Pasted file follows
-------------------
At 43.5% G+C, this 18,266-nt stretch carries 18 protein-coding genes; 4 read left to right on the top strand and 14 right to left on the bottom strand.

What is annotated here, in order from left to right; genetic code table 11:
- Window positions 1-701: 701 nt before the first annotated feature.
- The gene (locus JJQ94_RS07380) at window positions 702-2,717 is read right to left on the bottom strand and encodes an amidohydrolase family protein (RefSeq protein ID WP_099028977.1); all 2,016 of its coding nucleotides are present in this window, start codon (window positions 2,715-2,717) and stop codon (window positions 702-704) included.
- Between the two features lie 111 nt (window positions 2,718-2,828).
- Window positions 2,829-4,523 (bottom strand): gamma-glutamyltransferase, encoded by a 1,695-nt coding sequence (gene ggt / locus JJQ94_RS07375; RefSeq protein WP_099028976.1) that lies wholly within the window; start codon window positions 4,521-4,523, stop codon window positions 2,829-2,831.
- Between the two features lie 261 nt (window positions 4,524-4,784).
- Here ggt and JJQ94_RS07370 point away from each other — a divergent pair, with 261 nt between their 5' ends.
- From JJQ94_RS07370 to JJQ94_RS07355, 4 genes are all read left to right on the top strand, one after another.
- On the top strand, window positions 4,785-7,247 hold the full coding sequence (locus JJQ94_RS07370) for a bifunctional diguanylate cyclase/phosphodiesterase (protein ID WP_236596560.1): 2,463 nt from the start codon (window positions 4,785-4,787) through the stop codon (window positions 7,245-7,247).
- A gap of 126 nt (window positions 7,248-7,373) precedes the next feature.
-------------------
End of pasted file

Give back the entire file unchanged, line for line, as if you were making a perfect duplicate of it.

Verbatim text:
At 43.5% G+C, this 18,266-nt stretch carries 18 protein-coding genes; 4 read left to right on the top strand and 14 right to left on the bottom strand.

What is annotated here, in order from left to right; genetic code table 11:
- Window positions 1-701: 701 nt before the first annotated feature.
- The gene (locus JJQ94_RS07380) at window positions 702-2,717 is read right to left on the bottom strand and encodes an amidohydrolase family protein (RefSeq protein ID WP_099028977.1); all 2,016 of its coding nucleotides are present in this window, start codon (window positions 2,715-2,717) and stop codon (window positions 702-704) included.
- Between the two features lie 111 nt (window positions 2,718-2,828).
- Window positions 2,829-4,523 (bottom strand): gamma-glutamyltransferase, encoded by a 1,695-nt coding sequence (gene ggt / locus JJQ94_RS07375; RefSeq protein WP_099028976.1) that lies wholly within the window; start codon window positions 4,521-4,523, stop codon window positions 2,829-2,831.
- Between the two features lie 261 nt (window positions 4,524-4,784).
- Here ggt and JJQ94_RS07370 point away from each other — a divergent pair, with 261 nt between their 5' ends.
- From JJQ94_RS07370 to JJQ94_RS07355, 4 genes are all read left to right on the top strand, one after another.
- On the top strand, window positions 4,785-7,247 hold the full coding sequence (locus JJQ94_RS07370) for a bifunctional diguanylate cyclase/phosphodiesterase (protein ID WP_236596560.1): 2,463 nt from the start codon (window positions 4,785-4,787) through the stop codon (window positions 7,245-7,247).
- A gap of 126 nt (window positions 7,248-7,373) precedes the next feature.